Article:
While an ICO is selling a coin whose value can be difficult to pin down in absolute terms, an STO is selling tokens which are tied to a real-world asset.  This asset can be anything, from a painting or vintage car to a pharmaceutical patent.  But the greatest promise for STOs lies in real estate.  Because the value of real estate assets is fairly easy to determine, and algorithms are already in place for doing so, tokenizing real estate creates a token with a clear and easily-defined value.

Last Best Hope

The SEC is nowhere near making a final decision yet.  But many in the fintech/proptech space believe that decision can’t come quickly enough.

Current estimates indicate that around 12 million households in the U.S. qualify for accredited investor status under the current SEC regulations – only about 10% of the population, yet they control about $65.88 Trillion in wealth.  Imagine how much more capital will be available by opening up the space to a broader spectrum of educated, interested investors.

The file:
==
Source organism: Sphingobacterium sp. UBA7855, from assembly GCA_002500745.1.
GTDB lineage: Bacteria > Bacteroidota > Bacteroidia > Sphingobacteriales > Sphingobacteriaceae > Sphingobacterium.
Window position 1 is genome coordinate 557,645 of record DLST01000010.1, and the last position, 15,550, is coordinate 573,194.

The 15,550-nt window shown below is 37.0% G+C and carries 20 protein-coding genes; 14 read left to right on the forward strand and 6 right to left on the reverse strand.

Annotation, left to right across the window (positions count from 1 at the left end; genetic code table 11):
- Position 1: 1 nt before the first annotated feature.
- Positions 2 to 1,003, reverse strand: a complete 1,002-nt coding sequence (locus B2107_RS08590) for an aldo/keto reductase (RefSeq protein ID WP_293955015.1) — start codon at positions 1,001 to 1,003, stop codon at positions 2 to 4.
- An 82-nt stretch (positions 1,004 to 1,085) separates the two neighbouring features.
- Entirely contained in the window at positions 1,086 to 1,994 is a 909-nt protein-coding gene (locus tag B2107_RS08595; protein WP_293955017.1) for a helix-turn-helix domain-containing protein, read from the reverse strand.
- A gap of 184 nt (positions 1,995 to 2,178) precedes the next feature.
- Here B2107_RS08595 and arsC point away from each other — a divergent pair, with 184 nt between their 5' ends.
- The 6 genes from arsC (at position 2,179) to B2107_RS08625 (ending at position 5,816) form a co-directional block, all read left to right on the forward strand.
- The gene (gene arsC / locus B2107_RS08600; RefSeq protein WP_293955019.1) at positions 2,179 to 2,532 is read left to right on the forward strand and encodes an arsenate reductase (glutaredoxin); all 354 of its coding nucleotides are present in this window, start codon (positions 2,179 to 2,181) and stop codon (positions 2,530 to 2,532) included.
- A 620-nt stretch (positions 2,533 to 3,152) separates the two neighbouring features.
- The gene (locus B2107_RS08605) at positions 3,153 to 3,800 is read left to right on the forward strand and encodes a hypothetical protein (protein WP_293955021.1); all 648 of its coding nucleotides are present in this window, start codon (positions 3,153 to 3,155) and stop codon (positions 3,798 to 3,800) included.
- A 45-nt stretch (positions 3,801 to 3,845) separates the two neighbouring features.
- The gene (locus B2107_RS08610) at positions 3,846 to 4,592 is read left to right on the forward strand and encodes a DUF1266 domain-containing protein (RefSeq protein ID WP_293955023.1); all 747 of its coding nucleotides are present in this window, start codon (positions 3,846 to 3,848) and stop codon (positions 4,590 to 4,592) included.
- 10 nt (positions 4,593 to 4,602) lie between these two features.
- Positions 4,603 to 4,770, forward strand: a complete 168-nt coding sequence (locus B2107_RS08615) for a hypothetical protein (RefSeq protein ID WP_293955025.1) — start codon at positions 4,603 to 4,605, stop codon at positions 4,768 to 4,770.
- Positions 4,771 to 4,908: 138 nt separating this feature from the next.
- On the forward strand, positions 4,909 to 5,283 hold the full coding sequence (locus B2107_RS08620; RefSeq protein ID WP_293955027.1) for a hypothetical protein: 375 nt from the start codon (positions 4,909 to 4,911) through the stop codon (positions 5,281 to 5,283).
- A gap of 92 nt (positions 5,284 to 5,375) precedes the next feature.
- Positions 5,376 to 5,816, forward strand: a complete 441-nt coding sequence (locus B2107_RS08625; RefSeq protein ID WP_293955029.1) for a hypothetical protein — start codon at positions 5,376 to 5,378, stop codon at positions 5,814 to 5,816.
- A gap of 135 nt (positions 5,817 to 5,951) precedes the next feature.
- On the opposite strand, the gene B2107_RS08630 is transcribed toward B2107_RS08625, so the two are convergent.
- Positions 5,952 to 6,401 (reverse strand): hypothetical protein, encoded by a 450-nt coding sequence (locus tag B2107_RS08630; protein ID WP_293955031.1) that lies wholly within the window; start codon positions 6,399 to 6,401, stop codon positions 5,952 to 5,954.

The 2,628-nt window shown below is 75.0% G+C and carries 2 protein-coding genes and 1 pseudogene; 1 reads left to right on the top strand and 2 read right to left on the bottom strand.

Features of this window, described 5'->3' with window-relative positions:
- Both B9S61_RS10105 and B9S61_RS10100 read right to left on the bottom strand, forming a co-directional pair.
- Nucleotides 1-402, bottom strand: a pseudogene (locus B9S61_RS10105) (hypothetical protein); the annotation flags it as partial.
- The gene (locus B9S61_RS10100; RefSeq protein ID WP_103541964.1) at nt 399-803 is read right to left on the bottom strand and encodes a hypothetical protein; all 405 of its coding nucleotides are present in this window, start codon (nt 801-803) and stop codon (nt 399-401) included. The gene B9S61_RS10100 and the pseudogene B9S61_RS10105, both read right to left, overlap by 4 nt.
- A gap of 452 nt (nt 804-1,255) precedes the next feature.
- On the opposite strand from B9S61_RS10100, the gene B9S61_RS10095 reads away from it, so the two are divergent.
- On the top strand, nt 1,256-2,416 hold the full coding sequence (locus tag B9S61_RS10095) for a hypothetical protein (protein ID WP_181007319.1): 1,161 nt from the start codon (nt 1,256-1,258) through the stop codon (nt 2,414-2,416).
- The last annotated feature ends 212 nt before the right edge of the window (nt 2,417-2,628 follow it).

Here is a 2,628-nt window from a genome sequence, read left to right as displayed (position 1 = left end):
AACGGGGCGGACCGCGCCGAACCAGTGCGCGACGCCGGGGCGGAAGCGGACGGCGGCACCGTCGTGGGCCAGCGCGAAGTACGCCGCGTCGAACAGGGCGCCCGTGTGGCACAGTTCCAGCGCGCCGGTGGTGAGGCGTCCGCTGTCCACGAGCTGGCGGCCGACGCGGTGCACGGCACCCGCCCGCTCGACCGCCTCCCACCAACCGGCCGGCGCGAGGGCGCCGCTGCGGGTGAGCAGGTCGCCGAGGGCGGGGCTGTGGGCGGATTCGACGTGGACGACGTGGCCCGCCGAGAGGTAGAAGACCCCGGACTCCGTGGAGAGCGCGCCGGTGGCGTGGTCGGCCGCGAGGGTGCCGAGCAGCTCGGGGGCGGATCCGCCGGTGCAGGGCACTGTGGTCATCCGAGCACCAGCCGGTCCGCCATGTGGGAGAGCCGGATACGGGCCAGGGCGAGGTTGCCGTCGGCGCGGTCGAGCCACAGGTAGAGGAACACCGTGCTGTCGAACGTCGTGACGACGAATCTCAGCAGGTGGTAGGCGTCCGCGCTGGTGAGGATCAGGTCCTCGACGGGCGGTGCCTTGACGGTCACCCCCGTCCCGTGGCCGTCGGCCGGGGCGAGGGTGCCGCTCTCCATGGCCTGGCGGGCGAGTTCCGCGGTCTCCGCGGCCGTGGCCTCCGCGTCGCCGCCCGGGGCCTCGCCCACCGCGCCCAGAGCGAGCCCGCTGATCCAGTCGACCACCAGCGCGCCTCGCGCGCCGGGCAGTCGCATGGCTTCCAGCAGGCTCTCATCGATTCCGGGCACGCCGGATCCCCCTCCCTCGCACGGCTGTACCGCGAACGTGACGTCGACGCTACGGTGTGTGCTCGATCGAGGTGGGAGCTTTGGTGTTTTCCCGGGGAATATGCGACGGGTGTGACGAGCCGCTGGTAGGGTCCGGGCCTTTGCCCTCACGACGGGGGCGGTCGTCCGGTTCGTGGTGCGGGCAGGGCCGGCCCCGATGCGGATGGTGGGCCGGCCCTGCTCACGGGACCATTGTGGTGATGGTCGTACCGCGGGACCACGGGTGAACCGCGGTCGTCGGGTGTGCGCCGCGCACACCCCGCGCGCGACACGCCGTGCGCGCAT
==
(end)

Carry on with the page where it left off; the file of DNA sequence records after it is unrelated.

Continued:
Americans are eager to become active investors. According to a Gallup poll, 55% of Americans own traditional stock, while many are eager to find non-traditional investment methods, such as crowdfunding and tokenization.  Bypassing traditional gatekeepers, like big banks, inevitably makes capital available to groups which have traditionally found it hard to raise funds, such as African-American owned small businesses.  It’s also helping economically-depressed regions like South America.

These are the investments the SEC has been “protecting” us from – but Americans are demanding to be trusted with their own money.  And increasingly, they want to invest their conscience, taking environmental, social, and governance factors into consideration.  Updated SEC guidelines could just make that possible.

Regulatory clarity will remove barriers, opening up a far larger investor pool.  And this will pave the way for tokenization, our current best hope for democratizing real estate investment and pulling the global real estate industry out of its current slump, and with it, the global economy.